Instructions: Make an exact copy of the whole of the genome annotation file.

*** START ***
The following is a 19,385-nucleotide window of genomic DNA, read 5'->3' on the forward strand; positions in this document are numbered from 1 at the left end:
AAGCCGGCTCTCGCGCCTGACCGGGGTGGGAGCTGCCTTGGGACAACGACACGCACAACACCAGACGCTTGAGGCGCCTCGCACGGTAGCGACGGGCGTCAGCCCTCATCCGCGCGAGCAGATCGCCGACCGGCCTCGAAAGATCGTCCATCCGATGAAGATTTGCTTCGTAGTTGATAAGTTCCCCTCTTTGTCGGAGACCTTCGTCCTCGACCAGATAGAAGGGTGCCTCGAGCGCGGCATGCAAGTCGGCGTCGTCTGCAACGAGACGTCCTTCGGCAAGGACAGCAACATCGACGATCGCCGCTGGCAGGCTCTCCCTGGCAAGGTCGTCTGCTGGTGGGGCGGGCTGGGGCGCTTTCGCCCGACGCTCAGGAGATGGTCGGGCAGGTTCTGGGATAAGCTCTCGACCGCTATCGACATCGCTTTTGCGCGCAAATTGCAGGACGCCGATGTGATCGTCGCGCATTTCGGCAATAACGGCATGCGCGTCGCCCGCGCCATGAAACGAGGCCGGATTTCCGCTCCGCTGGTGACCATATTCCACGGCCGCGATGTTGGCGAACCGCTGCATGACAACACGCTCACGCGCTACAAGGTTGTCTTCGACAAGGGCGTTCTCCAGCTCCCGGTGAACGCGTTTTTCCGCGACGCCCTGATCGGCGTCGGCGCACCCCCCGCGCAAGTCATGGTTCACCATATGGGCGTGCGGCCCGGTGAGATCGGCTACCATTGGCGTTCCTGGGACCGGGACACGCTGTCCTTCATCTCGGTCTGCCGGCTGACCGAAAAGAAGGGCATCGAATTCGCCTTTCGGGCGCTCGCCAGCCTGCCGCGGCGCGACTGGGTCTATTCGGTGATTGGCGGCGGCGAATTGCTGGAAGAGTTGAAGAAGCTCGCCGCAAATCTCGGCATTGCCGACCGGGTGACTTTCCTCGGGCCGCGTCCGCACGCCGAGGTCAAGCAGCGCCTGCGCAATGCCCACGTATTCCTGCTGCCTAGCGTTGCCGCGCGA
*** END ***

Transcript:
The following is a 19,385-nucleotide window of genomic DNA, read 5'->3' on the forward strand; positions in this document are numbered from 1 at the left end:
AAGCCGGCTCTCGCGCCTGACCGGGGTGGGAGCTGCCTTGGGACAACGACACGCACAACACCAGACGCTTGAGGCGCCTCGCACGGTAGCGACGGGCGTCAGCCCTCATCCGCGCGAGCAGATCGCCGACCGGCCTCGAAAGATCGTCCATCCGATGAAGATTTGCTTCGTAGTTGATAAGTTCCCCTCTTTGTCGGAGACCTTCGTCCTCGACCAGATAGAAGGGTGCCTCGAGCGCGGCATGCAAGTCGGCGTCGTCTGCAACGAGACGTCCTTCGGCAAGGACAGCAACATCGACGATCGCCGCTGGCAGGCTCTCCCTGGCAAGGTCGTCTGCTGGTGGGGCGGGCTGGGGCGCTTTCGCCCGACGCTCAGGAGATGGTCGGGCAGGTTCTGGGATAAGCTCTCGACCGCTATCGACATCGCTTTTGCGCGCAAATTGCAGGACGCCGATGTGATCGTCGCGCATTTCGGCAATAACGGCATGCGCGTCGCCCGCGCCATGAAACGAGGCCGGATTTCCGCTCCGCTGGTGACCATATTCCACGGCCGCGATGTTGGCGAACCGCTGCATGACAACACGCTCACGCGCTACAAGGTTGTCTTCGACAAGGGCGTTCTCCAGCTCCCGGTGAACGCGTTTTTCCGCGACGCCCTGATCGGCGTCGGCGCACCCCCCGCGCAAGTCATGGTTCACCATATGGGCGTGCGGCCCGGTGAGATCGGCTACCATTGGCGTTCCTGGGACCGGGACACGCTGTCCTTCATCTCGGTCTGCCGGCTGACCGAAAAGAAGGGCATCGAATTCGCCTTTCGGGCGCTCGCCAGCCTGCCGCGGCGCGACTGGGTCTATTCGGTGATTGGCGGCGGCGAATTGCTGGAAGAGTTGAAGAAGCTCGCCGCAAATCTCGGCATTGCCGACCGGGTGACTTTCCTCGGGCCGCGTCCGCACGCCGAGGTCAAGCAGCGCCTGCGCAATGCCCACGTATTCCTGCTGCCTAGCGTTGCCGCGCGA